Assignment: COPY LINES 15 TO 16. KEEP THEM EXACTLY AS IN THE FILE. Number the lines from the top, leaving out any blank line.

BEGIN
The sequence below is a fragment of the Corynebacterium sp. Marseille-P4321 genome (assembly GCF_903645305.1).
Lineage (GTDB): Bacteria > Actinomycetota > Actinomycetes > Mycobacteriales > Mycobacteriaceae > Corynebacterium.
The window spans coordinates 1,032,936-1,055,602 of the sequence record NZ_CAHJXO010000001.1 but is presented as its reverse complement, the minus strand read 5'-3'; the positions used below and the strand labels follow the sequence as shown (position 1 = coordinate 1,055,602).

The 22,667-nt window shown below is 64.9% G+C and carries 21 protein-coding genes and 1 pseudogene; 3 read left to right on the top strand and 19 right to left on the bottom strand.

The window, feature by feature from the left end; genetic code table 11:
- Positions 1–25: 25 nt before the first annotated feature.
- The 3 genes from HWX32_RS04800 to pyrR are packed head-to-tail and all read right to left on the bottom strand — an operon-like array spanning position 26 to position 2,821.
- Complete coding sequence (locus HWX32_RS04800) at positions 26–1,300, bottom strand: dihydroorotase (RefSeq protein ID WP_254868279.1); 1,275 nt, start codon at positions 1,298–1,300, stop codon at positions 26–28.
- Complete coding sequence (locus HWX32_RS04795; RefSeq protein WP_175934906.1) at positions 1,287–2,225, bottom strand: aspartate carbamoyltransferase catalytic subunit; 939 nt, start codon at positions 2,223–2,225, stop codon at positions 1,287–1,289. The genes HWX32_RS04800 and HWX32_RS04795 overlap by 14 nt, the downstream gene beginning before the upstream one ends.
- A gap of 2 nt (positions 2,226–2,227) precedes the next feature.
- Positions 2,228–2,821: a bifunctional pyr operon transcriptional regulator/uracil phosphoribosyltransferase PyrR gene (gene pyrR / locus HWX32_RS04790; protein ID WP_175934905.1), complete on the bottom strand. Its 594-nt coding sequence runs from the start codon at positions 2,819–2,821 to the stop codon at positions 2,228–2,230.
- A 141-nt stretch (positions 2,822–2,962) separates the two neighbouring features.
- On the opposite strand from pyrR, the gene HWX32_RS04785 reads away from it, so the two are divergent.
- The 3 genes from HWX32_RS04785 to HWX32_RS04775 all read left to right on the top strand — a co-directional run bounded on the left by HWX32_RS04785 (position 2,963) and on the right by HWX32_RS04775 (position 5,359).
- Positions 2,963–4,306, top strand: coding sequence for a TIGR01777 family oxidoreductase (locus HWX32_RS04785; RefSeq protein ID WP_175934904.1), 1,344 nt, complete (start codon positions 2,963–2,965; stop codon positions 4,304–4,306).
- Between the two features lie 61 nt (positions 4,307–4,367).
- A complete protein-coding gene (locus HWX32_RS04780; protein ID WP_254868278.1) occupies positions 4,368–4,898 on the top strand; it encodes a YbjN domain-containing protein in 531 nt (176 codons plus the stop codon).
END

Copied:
- Positions 2,963–4,306, top strand: coding sequence for a TIGR01777 family oxidoreductase (locus HWX32_RS04785; RefSeq protein ID WP_175934904.1), 1,344 nt, complete (start codon positions 2,963–2,965; stop codon positions 4,304–4,306).
- Between the two features lie 61 nt (positions 4,307–4,367).